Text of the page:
In its initial findings, the UK Trade Remedies Authority (TRA) proposed today (13 July 2022) that the existing anti-dumping measures on imports of high fatigue strength concrete reinforcing bars ( HFP Rebar) from China be repealed.
The TRA, as set out in the Statement of Essential Facts (SEF), has concluded that maintaining the measures, which have been in place since 2016, would not be in the UK’s economic interest, as there is currently strong demand affordable imported products. HFP Rebar from the construction sector in the UK in particular.
Findings of the investigation
All TRA transition reviews involve an economic interest test to consider the economic impacts — both beneficial and detrimental — of imposing a trade remedy measure.
In this case, the TRA found that the economic impact of continuing anti-dumping measures on HFP rebar from China would be severe, particularly for the UK construction industry, which is worth over £108 billion. sterling per year for the British economy.
HFP rebar, also known as reinforcing steel and reinforcing steel, is typically used in the construction industry, which employs approximately 1.4 to 2.2 million employed, to reinforce concrete and masonry structures in order to reinforce and maintain the concrete in tension.
The industry has rebounded since the COVID-19 pandemic and the TRA has seen a strong likelihood that there will be continued strong demand for HFP rebar. However, in 2020-21, 27% of total rebar imports came from Belarus, Russia and Ukraine. These imports are expected to drop significantly due to the Russian invasion of Ukraine and the resulting sanctions. Thus, strong demand and an anticipated shortage of supply means that maintaining the measure would increase the prices paid on the domestic market.
Our judgment is that this impact on the UK economy would outweigh the potential harm to the sole UK producer. In addition, a steel safeguard measure extended by the UK government last month applies to HFP rebar. This safeguard will limit a certain level of imports from China and provide some protection for this UK producer.
Therefore, although the TRA has found that dumping of HFP rebar is likely to recur if the measures are repealed and injury to UK production occurs, it is not in the economic interest of the United Kingdom that the measures be maintained.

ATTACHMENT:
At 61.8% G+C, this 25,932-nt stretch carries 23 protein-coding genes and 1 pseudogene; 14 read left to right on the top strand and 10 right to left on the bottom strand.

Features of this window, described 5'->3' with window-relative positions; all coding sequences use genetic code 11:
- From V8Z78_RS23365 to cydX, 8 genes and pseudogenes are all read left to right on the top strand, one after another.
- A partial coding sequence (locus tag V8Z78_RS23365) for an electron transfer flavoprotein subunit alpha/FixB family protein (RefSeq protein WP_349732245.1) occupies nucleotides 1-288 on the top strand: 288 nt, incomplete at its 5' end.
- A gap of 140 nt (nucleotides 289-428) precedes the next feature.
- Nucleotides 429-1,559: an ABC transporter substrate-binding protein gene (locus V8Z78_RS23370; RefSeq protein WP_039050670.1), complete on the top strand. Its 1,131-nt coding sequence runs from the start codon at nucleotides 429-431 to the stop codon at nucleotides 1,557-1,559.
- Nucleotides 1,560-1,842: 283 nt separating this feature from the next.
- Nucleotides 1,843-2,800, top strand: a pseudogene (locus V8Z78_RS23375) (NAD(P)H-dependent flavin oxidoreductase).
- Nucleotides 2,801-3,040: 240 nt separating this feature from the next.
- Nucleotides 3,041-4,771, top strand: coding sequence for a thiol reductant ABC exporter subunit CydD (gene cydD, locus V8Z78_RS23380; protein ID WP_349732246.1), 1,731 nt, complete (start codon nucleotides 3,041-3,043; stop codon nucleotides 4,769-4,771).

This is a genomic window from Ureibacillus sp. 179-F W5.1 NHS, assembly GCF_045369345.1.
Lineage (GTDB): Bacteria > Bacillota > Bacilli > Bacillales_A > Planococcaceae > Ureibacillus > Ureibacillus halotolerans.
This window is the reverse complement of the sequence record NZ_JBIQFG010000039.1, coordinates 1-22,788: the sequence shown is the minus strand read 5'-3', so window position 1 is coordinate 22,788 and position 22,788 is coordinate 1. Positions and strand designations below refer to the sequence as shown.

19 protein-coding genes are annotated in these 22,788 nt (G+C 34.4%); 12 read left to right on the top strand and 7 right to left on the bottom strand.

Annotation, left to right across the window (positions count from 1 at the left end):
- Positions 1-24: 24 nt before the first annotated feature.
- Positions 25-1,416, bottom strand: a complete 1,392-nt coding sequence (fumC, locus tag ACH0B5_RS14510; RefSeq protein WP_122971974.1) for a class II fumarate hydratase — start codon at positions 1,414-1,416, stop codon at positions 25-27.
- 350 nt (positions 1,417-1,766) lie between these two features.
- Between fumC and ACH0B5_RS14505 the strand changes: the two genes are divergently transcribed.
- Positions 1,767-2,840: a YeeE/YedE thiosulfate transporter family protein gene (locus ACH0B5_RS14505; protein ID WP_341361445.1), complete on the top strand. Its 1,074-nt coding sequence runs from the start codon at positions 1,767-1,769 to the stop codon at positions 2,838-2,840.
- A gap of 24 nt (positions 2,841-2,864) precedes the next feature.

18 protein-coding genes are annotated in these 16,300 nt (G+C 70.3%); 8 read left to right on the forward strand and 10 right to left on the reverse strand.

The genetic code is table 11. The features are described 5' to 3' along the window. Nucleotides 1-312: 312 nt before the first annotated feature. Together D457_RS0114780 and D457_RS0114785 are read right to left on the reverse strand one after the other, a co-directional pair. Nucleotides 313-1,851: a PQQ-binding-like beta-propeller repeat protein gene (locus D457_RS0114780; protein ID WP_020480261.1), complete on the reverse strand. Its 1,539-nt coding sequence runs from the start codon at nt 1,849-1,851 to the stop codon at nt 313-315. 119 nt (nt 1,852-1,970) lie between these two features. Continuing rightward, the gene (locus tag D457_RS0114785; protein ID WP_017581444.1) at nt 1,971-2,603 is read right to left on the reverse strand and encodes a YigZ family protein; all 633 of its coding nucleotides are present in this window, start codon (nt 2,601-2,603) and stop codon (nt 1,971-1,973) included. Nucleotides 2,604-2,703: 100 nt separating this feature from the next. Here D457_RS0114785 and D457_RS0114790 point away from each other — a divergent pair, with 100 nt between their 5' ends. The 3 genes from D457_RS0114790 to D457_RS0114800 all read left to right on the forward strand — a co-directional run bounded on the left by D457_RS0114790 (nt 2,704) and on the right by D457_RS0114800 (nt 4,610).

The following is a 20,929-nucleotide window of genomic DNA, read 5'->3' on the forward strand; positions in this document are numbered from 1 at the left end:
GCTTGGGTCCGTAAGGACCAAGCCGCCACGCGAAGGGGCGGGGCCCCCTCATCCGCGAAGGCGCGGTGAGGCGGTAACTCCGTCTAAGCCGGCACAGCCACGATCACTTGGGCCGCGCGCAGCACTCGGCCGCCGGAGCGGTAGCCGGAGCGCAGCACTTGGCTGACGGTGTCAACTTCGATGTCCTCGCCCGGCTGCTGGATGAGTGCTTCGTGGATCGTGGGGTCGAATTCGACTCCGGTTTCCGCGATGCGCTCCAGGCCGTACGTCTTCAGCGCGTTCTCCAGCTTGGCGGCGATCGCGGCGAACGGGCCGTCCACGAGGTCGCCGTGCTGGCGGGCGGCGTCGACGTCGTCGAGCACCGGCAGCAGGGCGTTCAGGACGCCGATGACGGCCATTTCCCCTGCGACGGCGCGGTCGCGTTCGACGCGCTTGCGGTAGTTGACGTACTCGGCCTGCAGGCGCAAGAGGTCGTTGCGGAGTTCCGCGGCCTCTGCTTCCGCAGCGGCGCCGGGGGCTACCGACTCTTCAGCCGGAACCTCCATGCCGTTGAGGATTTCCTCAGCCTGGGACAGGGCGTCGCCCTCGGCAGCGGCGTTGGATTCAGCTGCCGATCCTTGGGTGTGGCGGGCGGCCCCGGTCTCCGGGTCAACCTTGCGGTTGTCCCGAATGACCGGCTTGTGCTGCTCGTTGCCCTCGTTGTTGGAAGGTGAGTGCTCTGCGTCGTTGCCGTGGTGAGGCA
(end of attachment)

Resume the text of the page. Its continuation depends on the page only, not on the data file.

TRA chief executive Oliver Griffiths said:
We have a duty to weigh the impact of dumping on UK producers against the wider effects on the UK economy of the imposition of tariffs. In this case, our assessment is that strong domestic demand and international supply shortages mean that continued tariffs on HFP rebar from China would drive up prices of key components of the economy. British, such as construction. Our judgment is that the impact on the UK economy of higher prices would far outweigh the impact on the sole UK rebar producer of the removal of tariffs on Chinese imports.
Following today’s release, there will be a 30-day period during which interested parties may comment on the report. Interested parties may submit comments to the TRA through the Trade Remedies Service website.
The TRA will then review and produce a final recommendation, which will be sent to the Secretary of State for International Trade who will make the final decision on whether or not to uphold the TRA’s recommendation. The government can ‘call’ the case at any time during the investigation, to ask the TRA to undertake a more in-depth or different analysis of the case.
Notes to editors:
Find out more about how an economic interest test takes place in the UK.
The UK HFP rebar industry includes one verified producer, which employs around 700 staff and contributes around £41 million per year to the UK economy.
In contrast, the TRA identified 36 domestic importers of HFP rebar. Just eight of them employed around 1,780 staff and contributed around £180million to the UK economy.
In addition, the main UK market for HFP rebar is construction. Construction is an important sector of the UK economy with around 1.4 to 2.2 million employees and contributes around £108 billion a year to the UK economy.
Between 2017 and 2021, Russia, Ukraine and Belarus accounted for 20% to 40% of UK HFP rebar imports. It is likely that these imports will completely cease due to the Russian invasion of Ukraine and the resulting sanctions. This means that there is a significant risk of a shortage of HFP rebar supply for the construction industry.
Anti-dumping duties allow a country or union to take action against goods sold at less than their normal value, which is defined as the price of “like goods” sold in the exporter’s domestic market.
Trade remedy investigations were carried out by the European Commission on behalf of the UK until the UK left the EU. Forty-four EU trade remedy measures of interest to UK producers were transposed into UK law when the UK left the EU and the TRA is currently reviewing each of them to determine whether they are suitable for the needs of the UK. UK.
The European Commission imposed anti-dumping duties on imports of HFP rebar from China in July 2016. This is the transitional measure that was the subject of the TRA’s transitional review. The Commission let the EU measure expire on July 29, 2021 without review.
The Trade Remedies Authority (TRA) is the independent UK body, established in June 2021, as the Department for International Trade’s first non-departmental public body, which investigates the need for trade remedy measures to counter import practices unfair and unforeseen surges of imports.
Learn more about TRA’s mission in its business plan.